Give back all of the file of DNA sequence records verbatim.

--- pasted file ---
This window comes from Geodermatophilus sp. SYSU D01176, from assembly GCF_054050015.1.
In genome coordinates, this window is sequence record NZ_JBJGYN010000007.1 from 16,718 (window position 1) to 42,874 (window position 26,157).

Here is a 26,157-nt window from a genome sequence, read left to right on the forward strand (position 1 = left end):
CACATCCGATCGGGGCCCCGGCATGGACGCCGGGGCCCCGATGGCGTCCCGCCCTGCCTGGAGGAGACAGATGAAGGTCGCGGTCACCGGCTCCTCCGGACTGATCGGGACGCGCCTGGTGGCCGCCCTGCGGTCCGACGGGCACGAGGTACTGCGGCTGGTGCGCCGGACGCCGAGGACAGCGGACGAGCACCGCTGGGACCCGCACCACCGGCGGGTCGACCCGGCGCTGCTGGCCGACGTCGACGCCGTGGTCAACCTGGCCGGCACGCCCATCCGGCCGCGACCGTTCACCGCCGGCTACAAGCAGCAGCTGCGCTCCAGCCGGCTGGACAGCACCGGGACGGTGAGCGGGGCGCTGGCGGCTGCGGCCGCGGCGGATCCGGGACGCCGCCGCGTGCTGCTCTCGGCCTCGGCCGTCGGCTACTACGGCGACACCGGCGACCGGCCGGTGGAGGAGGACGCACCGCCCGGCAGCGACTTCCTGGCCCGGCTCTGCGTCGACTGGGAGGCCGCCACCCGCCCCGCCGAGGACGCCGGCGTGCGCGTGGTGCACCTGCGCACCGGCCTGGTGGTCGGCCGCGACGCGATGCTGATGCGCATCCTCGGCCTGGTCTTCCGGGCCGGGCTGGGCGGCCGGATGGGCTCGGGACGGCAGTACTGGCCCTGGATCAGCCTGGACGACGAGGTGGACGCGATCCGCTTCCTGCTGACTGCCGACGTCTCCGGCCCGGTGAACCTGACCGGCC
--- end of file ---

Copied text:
This window comes from Geodermatophilus sp. SYSU D01176, from assembly GCF_054050015.1.
In genome coordinates, this window is sequence record NZ_JBJGYN010000007.1 from 16,718 (window position 1) to 42,874 (window position 26,157).

Here is a 26,157-nt window from a genome sequence, read left to right on the forward strand (position 1 = left end):
CACATCCGATCGGGGCCCCGGCATGGACGCCGGGGCCCCGATGGCGTCCCGCCCTGCCTGGAGGAGACAGATGAAGGTCGCGGTCACCGGCTCCTCCGGACTGATCGGGACGCGCCTGGTGGCCGCCCTGCGGTCCGACGGGCACGAGGTACTGCGGCTGGTGCGCCGGACGCCGAGGACAGCGGACGAGCACCGCTGGGACCCGCACCACCGGCGGGTCGACCCGGCGCTGCTGGCCGACGTCGACGCCGTGGTCAACCTGGCCGGCACGCCCATCCGGCCGCGACCGTTCACCGCCGGCTACAAGCAGCAGCTGCGCTCCAGCCGGCTGGACAGCACCGGGACGGTGAGCGGGGCGCTGGCGGCTGCGGCCGCGGCGGATCCGGGACGCCGCCGCGTGCTGCTCTCGGCCTCGGCCGTCGGCTACTACGGCGACACCGGCGACCGGCCGGTGGAGGAGGACGCACCGCCCGGCAGCGACTTCCTGGCCCGGCTCTGCGTCGACTGGGAGGCCGCCACCCGCCCCGCCGAGGACGCCGGCGTGCGCGTGGTGCACCTGCGCACCGGCCTGGTGGTCGGCCGCGACGCGATGCTGATGCGCATCCTCGGCCTGGTCTTCCGGGCCGGGCTGGGCGGCCGGATGGGCTCGGGACGGCAGTACTGGCCCTGGATCAGCCTGGACGACGAGGTGGACGCGATCCGCTTCCTGCTGACTGCCGACGTCTCCGGCCCGGTGAACCTGACCGGCC